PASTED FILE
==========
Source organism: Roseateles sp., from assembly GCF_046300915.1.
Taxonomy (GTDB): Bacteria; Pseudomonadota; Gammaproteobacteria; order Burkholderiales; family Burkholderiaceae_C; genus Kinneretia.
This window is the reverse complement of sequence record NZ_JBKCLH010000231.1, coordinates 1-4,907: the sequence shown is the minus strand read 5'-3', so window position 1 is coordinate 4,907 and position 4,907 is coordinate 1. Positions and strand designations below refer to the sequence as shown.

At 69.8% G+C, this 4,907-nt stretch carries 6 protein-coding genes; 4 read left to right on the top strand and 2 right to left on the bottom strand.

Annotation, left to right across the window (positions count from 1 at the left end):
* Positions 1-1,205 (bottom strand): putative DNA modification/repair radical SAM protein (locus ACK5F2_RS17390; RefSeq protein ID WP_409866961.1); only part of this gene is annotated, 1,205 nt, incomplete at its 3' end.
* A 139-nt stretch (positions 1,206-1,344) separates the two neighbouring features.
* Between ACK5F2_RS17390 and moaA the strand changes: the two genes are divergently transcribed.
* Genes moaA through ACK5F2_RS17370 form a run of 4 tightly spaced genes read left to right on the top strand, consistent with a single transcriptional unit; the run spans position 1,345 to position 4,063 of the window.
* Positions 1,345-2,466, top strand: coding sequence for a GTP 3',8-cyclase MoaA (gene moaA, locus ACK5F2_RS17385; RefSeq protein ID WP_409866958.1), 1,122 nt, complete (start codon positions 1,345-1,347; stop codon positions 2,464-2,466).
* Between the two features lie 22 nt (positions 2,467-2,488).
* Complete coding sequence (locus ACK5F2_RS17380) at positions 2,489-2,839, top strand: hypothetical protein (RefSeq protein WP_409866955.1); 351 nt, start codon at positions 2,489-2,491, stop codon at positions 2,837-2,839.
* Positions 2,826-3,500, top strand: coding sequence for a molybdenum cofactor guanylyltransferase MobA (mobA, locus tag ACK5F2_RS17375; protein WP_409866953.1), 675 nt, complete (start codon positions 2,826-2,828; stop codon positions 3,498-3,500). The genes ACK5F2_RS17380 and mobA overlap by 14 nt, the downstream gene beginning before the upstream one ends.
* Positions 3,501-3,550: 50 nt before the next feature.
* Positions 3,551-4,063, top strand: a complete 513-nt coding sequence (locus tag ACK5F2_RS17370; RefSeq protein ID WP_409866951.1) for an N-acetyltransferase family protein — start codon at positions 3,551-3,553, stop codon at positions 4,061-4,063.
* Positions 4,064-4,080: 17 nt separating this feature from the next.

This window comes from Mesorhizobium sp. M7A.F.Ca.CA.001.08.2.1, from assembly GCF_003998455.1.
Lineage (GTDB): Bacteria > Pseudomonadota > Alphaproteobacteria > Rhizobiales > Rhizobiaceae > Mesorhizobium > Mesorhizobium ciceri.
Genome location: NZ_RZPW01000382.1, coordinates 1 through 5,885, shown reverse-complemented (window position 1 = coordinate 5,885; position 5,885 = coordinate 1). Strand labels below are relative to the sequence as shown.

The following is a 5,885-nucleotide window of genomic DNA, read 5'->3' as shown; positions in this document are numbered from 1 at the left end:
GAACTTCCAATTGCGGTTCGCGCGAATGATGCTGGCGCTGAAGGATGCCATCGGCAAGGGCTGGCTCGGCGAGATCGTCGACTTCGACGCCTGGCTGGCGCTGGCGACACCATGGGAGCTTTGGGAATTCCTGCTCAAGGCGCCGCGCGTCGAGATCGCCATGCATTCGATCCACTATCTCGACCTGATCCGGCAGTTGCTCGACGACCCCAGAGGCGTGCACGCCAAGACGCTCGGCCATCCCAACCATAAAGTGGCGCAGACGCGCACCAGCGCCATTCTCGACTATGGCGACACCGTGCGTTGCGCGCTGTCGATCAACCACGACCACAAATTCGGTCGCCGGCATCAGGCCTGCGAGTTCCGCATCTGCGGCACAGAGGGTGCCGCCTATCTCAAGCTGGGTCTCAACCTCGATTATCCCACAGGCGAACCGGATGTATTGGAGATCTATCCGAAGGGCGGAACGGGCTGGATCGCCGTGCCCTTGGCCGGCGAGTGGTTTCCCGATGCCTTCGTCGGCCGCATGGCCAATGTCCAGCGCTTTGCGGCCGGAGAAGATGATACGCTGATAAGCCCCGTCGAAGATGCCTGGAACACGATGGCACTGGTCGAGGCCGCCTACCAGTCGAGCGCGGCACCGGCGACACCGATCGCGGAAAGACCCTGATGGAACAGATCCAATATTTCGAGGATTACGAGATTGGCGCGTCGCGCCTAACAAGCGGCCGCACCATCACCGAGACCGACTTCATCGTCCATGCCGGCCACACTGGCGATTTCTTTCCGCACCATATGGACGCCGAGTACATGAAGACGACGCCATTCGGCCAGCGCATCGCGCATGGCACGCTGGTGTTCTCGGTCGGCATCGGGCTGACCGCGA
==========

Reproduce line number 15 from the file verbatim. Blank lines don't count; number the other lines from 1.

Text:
* Positions 3,551-4,063, top strand: a complete 513-nt coding sequence (locus tag ACK5F2_RS17370; RefSeq protein ID WP_409866951.1) for an N-acetyltransferase family protein — start codon at positions 3,551-3,553, stop codon at positions 4,061-4,063.